Cuban reforms now to drag out over 5 years: Raul Castro

Cuba will need "at least five years" to see through economic reforms after running into problems with its plan to lay off half a million state workers, President Raul Castro said.

Updated: Mar 02, 2011, 12:02 PM IST

Havana: Cuba will need "at least five
years" to see through economic reforms after running into
problems with its plan to lay off half a million state
workers, President Raul Castro said.

"Carrying out our model is not the task of just one
day, not even of one year, and because of its complexity it
will require at least five years to complete its
implementation," state television quoted him telling a cabinet
meeting late Monday.
"The biggest threat to the revolution resides
precisely in the mistakes we could make," said the 79-year-old
leader, brother of former president and revolutionary icon
Fidel Castro.

Cuba in January began a process of axing 500,000 state
employees as part of an ambitious overhaul designed to build
up a private sector in an economy that has been run on
communist lines by the government since Fidel Castro took
power in 1959.

The lay-offs were to have been completed in March this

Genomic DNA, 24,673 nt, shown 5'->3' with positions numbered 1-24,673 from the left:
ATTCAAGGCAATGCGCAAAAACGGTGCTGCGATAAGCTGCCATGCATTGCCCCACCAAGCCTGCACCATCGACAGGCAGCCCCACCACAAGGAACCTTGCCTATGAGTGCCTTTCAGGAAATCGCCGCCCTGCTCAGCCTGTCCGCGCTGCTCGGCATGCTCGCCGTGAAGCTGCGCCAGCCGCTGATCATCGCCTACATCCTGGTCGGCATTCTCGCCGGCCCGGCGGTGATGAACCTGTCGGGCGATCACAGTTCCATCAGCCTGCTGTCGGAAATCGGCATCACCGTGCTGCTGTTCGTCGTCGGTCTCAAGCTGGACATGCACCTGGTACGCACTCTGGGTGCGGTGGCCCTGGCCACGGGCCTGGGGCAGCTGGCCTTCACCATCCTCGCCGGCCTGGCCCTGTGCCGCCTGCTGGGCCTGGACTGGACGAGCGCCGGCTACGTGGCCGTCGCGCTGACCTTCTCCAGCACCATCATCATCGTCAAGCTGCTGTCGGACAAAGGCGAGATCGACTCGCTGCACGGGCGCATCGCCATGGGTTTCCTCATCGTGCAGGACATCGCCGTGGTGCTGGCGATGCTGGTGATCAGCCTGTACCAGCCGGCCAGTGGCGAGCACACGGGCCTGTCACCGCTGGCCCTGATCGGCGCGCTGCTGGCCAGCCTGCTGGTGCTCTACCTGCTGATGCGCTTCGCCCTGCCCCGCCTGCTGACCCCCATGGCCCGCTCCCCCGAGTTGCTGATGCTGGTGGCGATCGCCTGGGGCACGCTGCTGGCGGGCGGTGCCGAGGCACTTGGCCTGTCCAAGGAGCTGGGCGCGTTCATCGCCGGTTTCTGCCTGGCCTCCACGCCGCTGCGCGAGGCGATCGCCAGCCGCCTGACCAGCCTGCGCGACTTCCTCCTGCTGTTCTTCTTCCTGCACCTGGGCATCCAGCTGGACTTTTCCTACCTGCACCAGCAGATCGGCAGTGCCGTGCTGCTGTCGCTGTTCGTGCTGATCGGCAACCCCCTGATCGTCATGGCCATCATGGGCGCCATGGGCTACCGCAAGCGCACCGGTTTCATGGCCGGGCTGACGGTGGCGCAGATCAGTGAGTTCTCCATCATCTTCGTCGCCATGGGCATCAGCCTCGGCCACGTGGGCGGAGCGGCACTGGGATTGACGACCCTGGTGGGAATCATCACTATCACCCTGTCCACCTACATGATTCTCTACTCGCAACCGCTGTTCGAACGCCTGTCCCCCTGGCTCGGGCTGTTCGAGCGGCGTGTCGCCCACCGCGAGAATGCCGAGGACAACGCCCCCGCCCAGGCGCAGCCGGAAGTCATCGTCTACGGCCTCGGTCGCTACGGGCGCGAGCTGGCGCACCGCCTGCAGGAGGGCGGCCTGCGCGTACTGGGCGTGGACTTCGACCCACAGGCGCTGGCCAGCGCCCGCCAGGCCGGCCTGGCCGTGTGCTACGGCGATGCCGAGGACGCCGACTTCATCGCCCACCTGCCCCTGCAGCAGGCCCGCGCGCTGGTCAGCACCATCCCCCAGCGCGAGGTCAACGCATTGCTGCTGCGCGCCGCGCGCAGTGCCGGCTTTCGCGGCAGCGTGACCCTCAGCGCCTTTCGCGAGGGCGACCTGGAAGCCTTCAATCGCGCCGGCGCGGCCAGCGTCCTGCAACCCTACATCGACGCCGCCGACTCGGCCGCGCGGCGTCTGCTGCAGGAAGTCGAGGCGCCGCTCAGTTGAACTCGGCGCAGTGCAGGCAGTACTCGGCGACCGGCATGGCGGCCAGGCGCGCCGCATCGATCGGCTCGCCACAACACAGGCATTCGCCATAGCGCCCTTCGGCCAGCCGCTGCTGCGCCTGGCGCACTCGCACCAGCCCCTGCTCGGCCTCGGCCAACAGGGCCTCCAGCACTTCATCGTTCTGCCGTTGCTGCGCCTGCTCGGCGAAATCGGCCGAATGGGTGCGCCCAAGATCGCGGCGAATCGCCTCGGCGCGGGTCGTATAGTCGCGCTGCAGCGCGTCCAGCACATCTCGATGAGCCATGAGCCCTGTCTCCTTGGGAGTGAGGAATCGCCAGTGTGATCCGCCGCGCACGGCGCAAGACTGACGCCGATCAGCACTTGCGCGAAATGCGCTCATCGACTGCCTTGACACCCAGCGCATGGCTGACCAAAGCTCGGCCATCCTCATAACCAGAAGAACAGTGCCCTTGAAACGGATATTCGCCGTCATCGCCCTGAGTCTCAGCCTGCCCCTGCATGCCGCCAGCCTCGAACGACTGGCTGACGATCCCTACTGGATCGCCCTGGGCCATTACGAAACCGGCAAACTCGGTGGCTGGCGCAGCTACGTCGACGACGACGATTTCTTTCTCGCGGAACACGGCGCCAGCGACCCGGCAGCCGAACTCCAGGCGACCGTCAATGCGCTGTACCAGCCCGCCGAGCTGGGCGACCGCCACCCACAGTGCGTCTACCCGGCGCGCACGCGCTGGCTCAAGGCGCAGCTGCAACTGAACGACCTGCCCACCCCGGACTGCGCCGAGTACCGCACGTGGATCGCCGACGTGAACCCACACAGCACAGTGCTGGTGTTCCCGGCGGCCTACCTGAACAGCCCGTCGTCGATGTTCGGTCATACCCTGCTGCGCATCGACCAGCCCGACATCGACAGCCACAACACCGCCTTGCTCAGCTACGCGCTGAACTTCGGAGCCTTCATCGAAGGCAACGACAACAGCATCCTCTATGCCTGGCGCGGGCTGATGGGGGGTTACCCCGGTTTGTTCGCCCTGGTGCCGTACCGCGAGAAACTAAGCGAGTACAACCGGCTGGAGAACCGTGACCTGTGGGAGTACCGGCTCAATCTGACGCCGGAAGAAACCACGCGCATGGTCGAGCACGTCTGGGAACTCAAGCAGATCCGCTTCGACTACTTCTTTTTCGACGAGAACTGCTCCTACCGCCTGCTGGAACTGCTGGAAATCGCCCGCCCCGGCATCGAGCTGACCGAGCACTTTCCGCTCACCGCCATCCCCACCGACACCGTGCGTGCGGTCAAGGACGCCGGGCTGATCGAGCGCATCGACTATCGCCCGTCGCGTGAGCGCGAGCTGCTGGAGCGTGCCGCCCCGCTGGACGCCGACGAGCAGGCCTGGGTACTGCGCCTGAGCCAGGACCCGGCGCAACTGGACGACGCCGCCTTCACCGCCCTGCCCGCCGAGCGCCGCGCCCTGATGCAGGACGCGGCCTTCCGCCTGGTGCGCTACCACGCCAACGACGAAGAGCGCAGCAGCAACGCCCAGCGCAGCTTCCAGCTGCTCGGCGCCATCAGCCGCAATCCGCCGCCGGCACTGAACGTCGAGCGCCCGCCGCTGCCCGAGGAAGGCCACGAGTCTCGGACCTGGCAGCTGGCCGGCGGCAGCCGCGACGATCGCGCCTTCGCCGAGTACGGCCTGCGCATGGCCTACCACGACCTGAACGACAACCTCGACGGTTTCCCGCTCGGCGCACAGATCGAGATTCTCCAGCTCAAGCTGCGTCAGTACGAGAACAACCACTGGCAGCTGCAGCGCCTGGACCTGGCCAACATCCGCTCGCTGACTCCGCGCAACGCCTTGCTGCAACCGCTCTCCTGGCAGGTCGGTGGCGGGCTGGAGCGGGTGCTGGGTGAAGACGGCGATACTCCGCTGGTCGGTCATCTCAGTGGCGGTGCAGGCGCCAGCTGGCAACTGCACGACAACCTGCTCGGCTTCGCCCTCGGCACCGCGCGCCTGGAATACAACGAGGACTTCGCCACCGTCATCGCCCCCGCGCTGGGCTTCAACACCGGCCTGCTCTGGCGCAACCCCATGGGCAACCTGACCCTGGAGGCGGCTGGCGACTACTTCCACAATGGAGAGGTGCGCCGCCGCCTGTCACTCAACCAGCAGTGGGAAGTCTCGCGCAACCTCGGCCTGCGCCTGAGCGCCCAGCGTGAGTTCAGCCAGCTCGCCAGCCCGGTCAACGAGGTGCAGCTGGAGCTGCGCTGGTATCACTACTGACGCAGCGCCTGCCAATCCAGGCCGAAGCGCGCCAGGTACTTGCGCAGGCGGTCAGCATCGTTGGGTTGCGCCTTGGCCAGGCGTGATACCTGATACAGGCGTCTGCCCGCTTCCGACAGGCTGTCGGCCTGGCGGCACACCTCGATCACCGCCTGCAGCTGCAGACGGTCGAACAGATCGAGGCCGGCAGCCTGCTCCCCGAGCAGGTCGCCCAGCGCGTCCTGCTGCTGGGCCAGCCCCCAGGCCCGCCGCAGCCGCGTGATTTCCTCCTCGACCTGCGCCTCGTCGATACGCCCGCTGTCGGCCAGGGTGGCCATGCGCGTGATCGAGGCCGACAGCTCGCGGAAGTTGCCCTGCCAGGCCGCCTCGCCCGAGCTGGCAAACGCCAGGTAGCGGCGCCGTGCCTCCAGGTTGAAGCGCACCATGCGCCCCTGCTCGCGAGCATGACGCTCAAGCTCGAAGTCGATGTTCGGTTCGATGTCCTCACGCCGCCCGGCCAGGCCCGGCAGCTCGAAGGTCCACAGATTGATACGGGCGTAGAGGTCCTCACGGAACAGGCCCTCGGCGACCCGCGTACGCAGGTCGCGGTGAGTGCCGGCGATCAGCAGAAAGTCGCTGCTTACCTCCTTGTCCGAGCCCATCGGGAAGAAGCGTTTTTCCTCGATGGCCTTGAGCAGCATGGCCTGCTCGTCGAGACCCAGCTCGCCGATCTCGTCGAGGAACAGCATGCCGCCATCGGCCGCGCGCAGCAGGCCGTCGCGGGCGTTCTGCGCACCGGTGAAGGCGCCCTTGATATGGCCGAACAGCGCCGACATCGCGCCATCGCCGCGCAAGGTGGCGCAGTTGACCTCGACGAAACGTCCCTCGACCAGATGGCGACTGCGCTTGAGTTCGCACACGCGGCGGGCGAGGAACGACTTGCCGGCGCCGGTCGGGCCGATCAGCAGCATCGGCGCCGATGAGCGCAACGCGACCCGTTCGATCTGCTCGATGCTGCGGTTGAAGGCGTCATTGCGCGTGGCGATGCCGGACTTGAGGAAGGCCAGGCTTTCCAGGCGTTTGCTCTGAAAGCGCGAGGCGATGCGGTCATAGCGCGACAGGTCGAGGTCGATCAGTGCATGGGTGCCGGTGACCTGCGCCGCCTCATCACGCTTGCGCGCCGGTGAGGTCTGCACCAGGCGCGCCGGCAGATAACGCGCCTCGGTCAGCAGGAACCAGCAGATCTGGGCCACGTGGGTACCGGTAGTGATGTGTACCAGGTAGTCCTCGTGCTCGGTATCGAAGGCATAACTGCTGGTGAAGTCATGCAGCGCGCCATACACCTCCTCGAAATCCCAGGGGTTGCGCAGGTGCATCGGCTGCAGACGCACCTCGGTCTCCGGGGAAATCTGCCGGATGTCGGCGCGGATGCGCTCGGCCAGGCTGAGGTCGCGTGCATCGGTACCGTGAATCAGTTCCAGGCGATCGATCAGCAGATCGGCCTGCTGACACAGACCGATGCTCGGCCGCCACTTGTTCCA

year.

But in the meeting with his cabinet and the Council of
State, a 31-member government body, Raul Castro admitted he
needed to "change the deadlines" because of "delays."

"A task of this magnitude, which in one way or another
affects so many citizens, cannot be set to inflexible
deadlines," he said.
Raul Castro`s reforms seek to have former state
workers absorbed by the private sector, for state subsidies to
be cut, for urban cooperatives to spring up, the welcoming of
foreign capital, and for companies to operate autonomously.

Castro called for the project to go ahead "with rush,
but without pause."

Many Cubans, however, are balking at starting their
own business because of the challenges of securing products in
an economy lacking warehouse-retailer infrastructure, and in
getting loans.

Economists say the private sector is far from ready to
be in condition to pick up so many workers who are on the
government pay-roll but who are now tagged as "available."

PTI